I guess it helps to have your second-best player on the court.
As always, let's start with the disclaimer: It is way too soon to start making any definite proclamations. A six-game streak of total dominance, in which the Lakers appear to have resolved many of their classic issues, is not enough to guarantee that this recent trend will continue.
That said, it can't be denied that this recent stretch of dominance is noteworthy and significant. So while we won't make any assumptions yet, it goes without saying (though that won't prevent me from saying it) that the Lakers' recent play has been very encouraging, and a very good sign.
Let's review, shall we?
Think back to the various stages of the "Lakers as Champions" project: last year's regular season performance, their early playoff "struggles," their battle against Denver and swift victory over Orlando, and their early season ups and downs as defending champions. Along the way, what weaknesses come to mind that we've seen from this team?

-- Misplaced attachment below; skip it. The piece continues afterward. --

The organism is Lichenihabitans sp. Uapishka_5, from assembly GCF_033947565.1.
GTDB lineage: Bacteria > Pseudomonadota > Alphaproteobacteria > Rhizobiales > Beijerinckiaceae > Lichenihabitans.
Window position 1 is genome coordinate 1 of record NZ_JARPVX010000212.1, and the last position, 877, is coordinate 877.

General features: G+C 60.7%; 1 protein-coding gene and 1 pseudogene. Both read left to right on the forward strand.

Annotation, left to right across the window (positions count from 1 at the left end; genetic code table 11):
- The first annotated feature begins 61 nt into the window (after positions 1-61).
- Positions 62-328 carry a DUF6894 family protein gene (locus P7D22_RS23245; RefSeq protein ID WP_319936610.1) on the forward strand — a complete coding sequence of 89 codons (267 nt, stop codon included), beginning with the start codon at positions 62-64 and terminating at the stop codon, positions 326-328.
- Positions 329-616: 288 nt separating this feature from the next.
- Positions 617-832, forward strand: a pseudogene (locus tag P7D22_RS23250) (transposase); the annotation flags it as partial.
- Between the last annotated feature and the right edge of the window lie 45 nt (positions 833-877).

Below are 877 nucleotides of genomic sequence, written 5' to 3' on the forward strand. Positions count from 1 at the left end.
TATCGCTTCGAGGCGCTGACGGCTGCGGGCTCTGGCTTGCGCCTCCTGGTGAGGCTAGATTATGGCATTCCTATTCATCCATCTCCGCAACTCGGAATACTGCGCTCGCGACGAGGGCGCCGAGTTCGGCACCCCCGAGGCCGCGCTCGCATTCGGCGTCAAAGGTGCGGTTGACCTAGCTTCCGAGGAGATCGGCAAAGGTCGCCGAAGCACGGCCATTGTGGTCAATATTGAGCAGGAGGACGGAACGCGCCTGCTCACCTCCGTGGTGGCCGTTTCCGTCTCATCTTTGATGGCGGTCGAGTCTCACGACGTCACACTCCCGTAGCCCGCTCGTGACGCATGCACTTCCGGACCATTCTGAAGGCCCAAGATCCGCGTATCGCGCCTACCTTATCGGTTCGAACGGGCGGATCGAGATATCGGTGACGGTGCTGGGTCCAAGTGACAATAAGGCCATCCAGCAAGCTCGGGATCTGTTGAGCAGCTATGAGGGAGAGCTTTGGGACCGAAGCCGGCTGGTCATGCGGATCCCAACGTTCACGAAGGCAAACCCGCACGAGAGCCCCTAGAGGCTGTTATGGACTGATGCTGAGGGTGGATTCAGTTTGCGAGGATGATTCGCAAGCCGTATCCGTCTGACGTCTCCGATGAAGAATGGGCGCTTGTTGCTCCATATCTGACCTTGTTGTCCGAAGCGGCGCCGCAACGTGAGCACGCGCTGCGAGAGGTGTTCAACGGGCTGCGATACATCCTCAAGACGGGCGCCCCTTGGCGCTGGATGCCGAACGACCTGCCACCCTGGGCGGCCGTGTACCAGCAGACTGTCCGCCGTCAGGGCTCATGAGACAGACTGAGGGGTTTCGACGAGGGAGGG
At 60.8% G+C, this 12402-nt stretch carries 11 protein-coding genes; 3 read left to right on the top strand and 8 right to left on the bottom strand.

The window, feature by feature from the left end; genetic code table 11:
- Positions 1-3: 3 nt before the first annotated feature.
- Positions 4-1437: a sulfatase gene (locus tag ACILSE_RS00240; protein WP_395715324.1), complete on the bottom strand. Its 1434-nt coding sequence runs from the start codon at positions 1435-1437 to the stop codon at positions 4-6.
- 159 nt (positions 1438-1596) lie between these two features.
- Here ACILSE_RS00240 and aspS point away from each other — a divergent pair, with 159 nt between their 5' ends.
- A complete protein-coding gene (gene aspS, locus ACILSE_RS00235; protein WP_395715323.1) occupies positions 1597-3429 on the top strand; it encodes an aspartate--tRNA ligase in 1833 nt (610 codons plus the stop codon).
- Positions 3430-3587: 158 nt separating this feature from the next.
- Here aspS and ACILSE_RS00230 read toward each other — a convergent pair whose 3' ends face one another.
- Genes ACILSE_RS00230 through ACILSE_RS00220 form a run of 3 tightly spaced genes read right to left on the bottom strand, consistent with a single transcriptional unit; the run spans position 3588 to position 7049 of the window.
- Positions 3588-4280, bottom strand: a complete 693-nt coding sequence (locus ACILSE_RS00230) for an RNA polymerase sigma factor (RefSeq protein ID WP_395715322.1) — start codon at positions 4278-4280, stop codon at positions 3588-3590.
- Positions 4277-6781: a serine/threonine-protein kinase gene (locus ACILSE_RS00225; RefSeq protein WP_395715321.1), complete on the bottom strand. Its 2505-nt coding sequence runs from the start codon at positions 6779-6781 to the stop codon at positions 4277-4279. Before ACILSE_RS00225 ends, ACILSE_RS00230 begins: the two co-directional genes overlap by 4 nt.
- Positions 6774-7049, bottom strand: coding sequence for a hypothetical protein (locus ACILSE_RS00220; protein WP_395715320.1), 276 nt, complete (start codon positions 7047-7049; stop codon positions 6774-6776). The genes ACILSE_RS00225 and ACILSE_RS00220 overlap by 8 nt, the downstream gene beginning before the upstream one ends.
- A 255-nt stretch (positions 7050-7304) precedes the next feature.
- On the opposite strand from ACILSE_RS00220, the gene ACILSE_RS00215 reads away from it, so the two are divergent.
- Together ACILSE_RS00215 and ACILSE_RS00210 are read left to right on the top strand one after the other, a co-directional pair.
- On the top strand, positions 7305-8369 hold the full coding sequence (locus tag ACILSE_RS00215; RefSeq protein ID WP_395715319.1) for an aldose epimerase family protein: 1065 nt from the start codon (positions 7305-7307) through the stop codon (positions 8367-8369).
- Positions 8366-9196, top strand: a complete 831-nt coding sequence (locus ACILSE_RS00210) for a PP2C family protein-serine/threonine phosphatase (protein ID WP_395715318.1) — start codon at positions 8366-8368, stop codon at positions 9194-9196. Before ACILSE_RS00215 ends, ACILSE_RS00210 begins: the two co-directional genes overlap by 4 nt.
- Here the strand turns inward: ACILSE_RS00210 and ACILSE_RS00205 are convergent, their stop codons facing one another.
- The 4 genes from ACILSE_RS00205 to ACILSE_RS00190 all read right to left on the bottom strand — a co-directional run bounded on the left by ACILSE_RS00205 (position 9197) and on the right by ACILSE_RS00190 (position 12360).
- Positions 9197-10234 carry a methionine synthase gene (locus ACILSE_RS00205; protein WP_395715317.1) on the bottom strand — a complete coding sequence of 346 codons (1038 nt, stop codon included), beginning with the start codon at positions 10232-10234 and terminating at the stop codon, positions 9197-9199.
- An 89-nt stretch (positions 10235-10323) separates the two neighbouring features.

I'm guessing that for most of you, the answer is more or less some version of the same thing — and it has been true not just here or there, before or after, but throughout the entire process. That answer, in a variety of forms, boils down to this: lack of sustained focus.
That one Laker weakness, fairly consistent over the last 13 months, encapsulates every other correct answer. Lack of defensive intensity, lack of commitment to playing at full potential, frustrating tendency to play down to their opponents' level, inability (or unwillingness) to put lesser teams in their place, struggles to finish games and/or series — all of these things come down to a lack of sustained focus.